A 30-year-old secretary from London named Laura Mabel Francatelli shared her story about the relief that came with RMS Carpathia’s arrival. 

In her recollection, she and others on the lifeboat saw the light of Carpathia at daybreak. The ship was about four miles away, so they rowed like mad past icebergs.

Carpathia then lowered a rope swing to pick her up, and then she felt a strong arm pulling her to get on board the ship.


5 /10 Charles Lightoller

The Titanic’s Second Officer was Charles Lightoller, in charge of lowering lifeboats on the port side during the disaster. Had he not been a presence at the time and doing his job, hundreds of people wouldn’t have made it to RMS Carpathia.

Second Officer Charles Lightoller was there until the end and sucked down by the ship, drowning for a couple of minutes.

A blast of hot air from Titanic’s boiler blew him away from the airshaft up to the surface. He then climbed onto a lifeboat and remained on board until the rescue.


4 /10 Dorothy Gibson

From many accounts of survivors, we have at least drawn a rough visualization of how the Titanic sank. One particular report from Dorothy Gibson described the noises she last heard from the ship instead of the horror she saw.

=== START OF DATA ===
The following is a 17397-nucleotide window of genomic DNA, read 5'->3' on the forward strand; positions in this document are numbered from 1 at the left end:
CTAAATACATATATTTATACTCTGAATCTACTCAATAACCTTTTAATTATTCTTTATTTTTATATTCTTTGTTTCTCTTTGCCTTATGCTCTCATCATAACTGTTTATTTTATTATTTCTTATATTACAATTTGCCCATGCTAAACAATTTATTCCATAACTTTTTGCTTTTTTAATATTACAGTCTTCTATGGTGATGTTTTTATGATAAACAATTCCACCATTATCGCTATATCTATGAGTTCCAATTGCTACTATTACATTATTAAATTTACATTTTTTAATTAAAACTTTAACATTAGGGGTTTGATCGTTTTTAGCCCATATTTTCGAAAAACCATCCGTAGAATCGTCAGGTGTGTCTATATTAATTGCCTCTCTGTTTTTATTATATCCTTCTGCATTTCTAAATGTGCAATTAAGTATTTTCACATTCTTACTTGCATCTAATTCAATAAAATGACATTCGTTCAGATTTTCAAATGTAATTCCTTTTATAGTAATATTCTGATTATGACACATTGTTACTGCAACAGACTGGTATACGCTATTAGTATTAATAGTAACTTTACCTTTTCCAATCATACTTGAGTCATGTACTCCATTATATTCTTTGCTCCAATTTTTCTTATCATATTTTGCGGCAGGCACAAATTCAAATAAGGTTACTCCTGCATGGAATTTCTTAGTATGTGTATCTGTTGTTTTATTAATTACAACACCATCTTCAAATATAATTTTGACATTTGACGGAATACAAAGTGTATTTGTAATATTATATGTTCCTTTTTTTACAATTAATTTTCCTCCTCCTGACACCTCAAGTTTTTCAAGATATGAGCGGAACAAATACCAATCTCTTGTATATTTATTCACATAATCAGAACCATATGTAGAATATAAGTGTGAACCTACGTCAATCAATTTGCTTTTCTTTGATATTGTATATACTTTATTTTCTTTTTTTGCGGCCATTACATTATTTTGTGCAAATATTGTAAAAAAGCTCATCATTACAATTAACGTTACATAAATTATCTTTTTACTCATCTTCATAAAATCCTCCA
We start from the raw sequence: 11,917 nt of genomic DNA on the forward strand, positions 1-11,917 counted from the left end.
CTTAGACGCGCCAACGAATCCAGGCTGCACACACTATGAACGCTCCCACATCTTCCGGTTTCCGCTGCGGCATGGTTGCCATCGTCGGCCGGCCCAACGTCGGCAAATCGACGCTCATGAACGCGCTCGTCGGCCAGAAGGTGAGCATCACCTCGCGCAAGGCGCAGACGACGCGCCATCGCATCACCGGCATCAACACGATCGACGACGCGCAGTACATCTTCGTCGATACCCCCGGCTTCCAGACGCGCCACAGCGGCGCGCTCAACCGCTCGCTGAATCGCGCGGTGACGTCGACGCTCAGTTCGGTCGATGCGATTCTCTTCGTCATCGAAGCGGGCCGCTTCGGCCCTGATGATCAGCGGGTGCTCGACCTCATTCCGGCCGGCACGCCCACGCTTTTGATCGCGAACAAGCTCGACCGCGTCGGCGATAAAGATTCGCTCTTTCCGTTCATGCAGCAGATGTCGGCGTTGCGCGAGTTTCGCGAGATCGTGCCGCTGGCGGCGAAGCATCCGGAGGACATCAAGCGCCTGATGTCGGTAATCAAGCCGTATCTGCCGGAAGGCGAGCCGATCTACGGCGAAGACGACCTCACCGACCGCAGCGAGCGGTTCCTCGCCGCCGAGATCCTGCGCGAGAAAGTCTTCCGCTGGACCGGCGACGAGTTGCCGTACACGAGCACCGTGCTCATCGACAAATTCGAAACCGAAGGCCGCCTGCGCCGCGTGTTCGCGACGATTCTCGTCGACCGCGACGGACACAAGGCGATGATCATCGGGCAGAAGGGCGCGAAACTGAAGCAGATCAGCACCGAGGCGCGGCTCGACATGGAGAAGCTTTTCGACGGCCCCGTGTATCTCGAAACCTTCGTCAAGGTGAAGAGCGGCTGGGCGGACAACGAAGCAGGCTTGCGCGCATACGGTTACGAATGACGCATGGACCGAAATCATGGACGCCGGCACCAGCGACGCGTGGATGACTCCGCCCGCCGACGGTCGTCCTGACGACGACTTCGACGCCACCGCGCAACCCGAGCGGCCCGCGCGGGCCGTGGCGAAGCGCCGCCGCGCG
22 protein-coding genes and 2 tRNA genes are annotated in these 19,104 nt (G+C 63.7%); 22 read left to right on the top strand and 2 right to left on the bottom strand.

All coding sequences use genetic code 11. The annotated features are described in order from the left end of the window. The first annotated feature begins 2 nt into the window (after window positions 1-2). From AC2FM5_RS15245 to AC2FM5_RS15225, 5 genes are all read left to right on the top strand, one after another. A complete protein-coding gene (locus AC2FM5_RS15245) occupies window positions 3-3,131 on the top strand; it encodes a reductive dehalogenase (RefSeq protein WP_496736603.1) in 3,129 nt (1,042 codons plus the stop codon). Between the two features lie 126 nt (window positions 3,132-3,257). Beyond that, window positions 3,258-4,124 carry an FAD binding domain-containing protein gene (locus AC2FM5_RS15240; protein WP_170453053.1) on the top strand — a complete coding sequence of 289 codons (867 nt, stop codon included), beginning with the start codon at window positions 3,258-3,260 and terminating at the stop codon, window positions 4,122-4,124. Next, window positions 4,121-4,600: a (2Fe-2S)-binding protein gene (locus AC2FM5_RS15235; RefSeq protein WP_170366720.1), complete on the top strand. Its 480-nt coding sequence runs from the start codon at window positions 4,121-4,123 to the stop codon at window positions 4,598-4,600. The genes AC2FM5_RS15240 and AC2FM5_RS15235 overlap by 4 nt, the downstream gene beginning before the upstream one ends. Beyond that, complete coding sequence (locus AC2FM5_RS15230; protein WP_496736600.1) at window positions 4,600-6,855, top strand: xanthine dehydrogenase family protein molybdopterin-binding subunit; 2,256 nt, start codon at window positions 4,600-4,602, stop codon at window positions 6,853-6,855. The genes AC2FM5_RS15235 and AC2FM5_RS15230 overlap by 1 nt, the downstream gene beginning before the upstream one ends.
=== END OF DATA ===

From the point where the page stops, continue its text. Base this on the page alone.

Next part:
From Lifeboat 7, she heard a sudden burst of voices from the ship and unusual commotion among people still onboard, then suddenly the unsinkable ultimately sank with “frightful” sounds.

Dorothy Gibson went on to star “Saved from the Titanic,” which was the first movie about the disaster.


3 /10 Jack Thayer

One first-class passenger on RMS Titanic named John Borland “Jack” Thayer III was one of very few who survived not by getting on board a lifeboat but by jumping into the frigid water.

Jack recalled that while still on the ship, he was spinning in all directions. He waited until the final moment as Titanic was almost wholly submerged before making the jump.

He came up with his lungs bursting but not because he had taken water. Jack was 17-year-old then.


2 /10 Rose Icard

The letter that seems to be a first-person account of the Titanic disasters came up in March 2015. It was written in French by Rose Amélie Icard and dated 1955.

Part of the letter described the scene that followed the initial impact when Titanic hit an iceberg as a mixture of horror and utter heroism.

She stood near Mr. and Mrs. Straus, the latter of which refused to board a lifeboat and said to her husband, “We have been married 50 years. We have never left each other. I want to die with you.”

BRIAN HARRIS / Alamy Stock Photo

1 /10 Eva Hart

When the Titanic sank, Eva Hart was seven years old. She lost her father in the disaster. As the years went on, she frequently spoke about Titanic and how it affected her life.

According to her, people seemed surprised to know how she had no hesitation to travel by ship, given the experience as if they expected her to be permanently in fear of going anywhere.

She also said, “If I acted like that I would have died of fright many years ago—life has to be lived irrespective of the possible dangers and tragedies lurking round the corner.”